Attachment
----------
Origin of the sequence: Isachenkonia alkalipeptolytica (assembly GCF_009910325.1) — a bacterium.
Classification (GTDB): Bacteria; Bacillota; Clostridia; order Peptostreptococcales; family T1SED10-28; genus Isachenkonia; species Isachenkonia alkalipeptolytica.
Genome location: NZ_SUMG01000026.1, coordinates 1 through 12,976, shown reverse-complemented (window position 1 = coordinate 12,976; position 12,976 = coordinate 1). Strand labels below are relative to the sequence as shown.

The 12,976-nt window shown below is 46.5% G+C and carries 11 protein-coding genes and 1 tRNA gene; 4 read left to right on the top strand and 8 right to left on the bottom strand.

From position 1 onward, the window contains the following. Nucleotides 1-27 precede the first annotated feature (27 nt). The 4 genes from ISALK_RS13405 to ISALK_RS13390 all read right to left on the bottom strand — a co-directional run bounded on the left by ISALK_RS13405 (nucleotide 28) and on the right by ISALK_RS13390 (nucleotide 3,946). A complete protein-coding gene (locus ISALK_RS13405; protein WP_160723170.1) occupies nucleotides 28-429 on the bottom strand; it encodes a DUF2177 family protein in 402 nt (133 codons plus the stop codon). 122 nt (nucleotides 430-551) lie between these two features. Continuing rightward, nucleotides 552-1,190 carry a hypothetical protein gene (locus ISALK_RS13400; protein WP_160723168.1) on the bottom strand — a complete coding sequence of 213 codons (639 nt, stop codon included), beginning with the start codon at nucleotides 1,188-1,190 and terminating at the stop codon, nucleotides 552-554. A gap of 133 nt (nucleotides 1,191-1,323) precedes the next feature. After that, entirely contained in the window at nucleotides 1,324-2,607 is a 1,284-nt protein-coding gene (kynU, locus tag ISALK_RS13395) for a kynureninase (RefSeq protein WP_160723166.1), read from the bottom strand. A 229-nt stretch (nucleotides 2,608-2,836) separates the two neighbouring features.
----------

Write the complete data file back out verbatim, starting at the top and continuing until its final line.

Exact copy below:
Origin of the sequence: Isachenkonia alkalipeptolytica (assembly GCF_009910325.1) — a bacterium.
Classification (GTDB): Bacteria; Bacillota; Clostridia; order Peptostreptococcales; family T1SED10-28; genus Isachenkonia; species Isachenkonia alkalipeptolytica.
Genome location: NZ_SUMG01000026.1, coordinates 1 through 12,976, shown reverse-complemented (window position 1 = coordinate 12,976; position 12,976 = coordinate 1). Strand labels below are relative to the sequence as shown.

The 12,976-nt window shown below is 46.5% G+C and carries 11 protein-coding genes and 1 tRNA gene; 4 read left to right on the top strand and 8 right to left on the bottom strand.

From position 1 onward, the window contains the following. Nucleotides 1-27 precede the first annotated feature (27 nt). The 4 genes from ISALK_RS13405 to ISALK_RS13390 all read right to left on the bottom strand — a co-directional run bounded on the left by ISALK_RS13405 (nucleotide 28) and on the right by ISALK_RS13390 (nucleotide 3,946). A complete protein-coding gene (locus ISALK_RS13405; protein WP_160723170.1) occupies nucleotides 28-429 on the bottom strand; it encodes a DUF2177 family protein in 402 nt (133 codons plus the stop codon). 122 nt (nucleotides 430-551) lie between these two features. Continuing rightward, nucleotides 552-1,190 carry a hypothetical protein gene (locus ISALK_RS13400; protein WP_160723168.1) on the bottom strand — a complete coding sequence of 213 codons (639 nt, stop codon included), beginning with the start codon at nucleotides 1,188-1,190 and terminating at the stop codon, nucleotides 552-554. A gap of 133 nt (nucleotides 1,191-1,323) precedes the next feature. After that, entirely contained in the window at nucleotides 1,324-2,607 is a 1,284-nt protein-coding gene (kynU, locus tag ISALK_RS13395) for a kynureninase (RefSeq protein WP_160723166.1), read from the bottom strand. A 229-nt stretch (nucleotides 2,608-2,836) separates the two neighbouring features.